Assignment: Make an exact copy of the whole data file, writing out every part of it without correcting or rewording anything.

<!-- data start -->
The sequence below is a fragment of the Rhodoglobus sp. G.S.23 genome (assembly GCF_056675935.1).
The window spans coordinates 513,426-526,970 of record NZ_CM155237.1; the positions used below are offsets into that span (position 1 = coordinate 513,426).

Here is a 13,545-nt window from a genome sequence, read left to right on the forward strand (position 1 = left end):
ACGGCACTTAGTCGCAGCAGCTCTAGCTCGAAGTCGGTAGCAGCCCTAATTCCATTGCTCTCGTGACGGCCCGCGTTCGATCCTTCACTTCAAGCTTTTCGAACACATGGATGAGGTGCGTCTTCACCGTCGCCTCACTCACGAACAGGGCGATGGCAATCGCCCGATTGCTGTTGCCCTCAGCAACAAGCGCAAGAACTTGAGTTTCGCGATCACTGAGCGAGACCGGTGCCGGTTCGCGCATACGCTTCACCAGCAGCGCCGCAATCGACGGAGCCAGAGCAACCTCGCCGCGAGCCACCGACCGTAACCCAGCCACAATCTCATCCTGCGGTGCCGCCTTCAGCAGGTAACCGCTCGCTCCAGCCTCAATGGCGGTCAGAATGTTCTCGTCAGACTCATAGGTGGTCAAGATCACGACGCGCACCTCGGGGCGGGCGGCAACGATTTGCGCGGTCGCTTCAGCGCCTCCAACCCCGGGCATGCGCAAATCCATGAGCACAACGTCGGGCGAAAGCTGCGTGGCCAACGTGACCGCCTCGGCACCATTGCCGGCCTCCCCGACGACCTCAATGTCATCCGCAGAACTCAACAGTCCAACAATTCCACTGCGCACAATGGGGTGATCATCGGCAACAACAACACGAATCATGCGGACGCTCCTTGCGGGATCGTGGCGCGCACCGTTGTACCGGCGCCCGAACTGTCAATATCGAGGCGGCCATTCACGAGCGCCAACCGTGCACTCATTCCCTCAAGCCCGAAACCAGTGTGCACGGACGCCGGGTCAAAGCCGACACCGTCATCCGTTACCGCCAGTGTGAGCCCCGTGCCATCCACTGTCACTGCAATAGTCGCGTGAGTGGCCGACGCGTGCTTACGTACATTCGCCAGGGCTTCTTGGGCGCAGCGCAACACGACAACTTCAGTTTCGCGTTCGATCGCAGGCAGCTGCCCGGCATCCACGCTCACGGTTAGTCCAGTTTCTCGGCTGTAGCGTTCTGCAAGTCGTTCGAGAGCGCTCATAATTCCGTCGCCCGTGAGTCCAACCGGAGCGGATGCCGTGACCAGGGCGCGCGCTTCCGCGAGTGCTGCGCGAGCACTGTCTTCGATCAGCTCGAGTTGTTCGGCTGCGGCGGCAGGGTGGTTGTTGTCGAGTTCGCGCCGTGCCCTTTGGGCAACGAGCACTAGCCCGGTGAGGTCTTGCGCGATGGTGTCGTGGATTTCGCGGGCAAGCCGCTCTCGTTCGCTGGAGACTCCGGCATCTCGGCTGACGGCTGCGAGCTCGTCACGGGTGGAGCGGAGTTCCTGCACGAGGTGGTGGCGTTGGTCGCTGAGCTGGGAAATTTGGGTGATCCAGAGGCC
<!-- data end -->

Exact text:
The sequence below is a fragment of the Rhodoglobus sp. G.S.23 genome (assembly GCF_056675935.1).
The window spans coordinates 513,426-526,970 of record NZ_CM155237.1; the positions used below are offsets into that span (position 1 = coordinate 513,426).

Here is a 13,545-nt window from a genome sequence, read left to right on the forward strand (position 1 = left end):
ACGGCACTTAGTCGCAGCAGCTCTAGCTCGAAGTCGGTAGCAGCCCTAATTCCATTGCTCTCGTGACGGCCCGCGTTCGATCCTTCACTTCAAGCTTTTCGAACACATGGATGAGGTGCGTCTTCACCGTCGCCTCACTCACGAACAGGGCGATGGCAATCGCCCGATTGCTGTTGCCCTCAGCAACAAGCGCAAGAACTTGAGTTTCGCGATCACTGAGCGAGACCGGTGCCGGTTCGCGCATACGCTTCACCAGCAGCGCCGCAATCGACGGAGCCAGAGCAACCTCGCCGCGAGCCACCGACCGTAACCCAGCCACAATCTCATCCTGCGGTGCCGCCTTCAGCAGGTAACCGCTCGCTCCAGCCTCAATGGCGGTCAGAATGTTCTCGTCAGACTCATAGGTGGTCAAGATCACGACGCGCACCTCGGGGCGGGCGGCAACGATTTGCGCGGTCGCTTCAGCGCCTCCAACCCCGGGCATGCGCAAATCCATGAGCACAACGTCGGGCGAAAGCTGCGTGGCCAACGTGACCGCCTCGGCACCATTGCCGGCCTCCCCGACGACCTCAATGTCATCCGCAGAACTCAACAGTCCAACAATTCCACTGCGCACAATGGGGTGATCATCGGCAACAACAACACGAATCATGCGGACGCTCCTTGCGGGATCGTGGCGCGCACCGTTGTACCGGCGCCCGAACTGTCAATATCGAGGCGGCCATTCACGAGCGCCAACCGTGCACTCATTCCCTCAAGCCCGAAACCAGTGTGCACGGACGCCGGGTCAAAGCCGACACCGTCATCCGTTACCGCCAGTGTGAGCCCCGTGCCATCCACTGTCACTGCAATAGTCGCGTGAGTGGCCGACGCGTGCTTACGTACATTCGCCAGGGCTTCTTGGGCGCAGCGCAACACGACAACTTCAGTTTCGCGTTCGATCGCAGGCAGCTGCCCGGCATCCACGCTCACGGTTAGTCCAGTTTCTCGGCTGTAGCGTTCTGCAAGTCGTTCGAGAGCGCTCATAATTCCGTCGCCCGTGAGTCCAACCGGAGCGGATGCCGTGACCAGGGCGCGCGCTTCCGCGAGTGCTGCGCGAGCACTGTCTTCGATCAGCTCGAGTTGTTCGGCTGCGGCGGCAGGGTGGTTGTTGTCGAGTTCGCGCCGTGCCCTTTGGGCAACGAGCACTAGCCCGGTGAGGTCTTGCGCGATGGTGTCGTGGATTTCGCGGGCAAGCCGCTCTCGTTCGCTGGAGACTCCGGCATCTCGGCTGACGGCTGCGAGCTCGTCACGGGTGGAGCGGAGTTCCTGCACGAGGTGGTGGCGTTGGTCGCTGAGCTGGGAAATTTGGGTGATCCAGAGGCC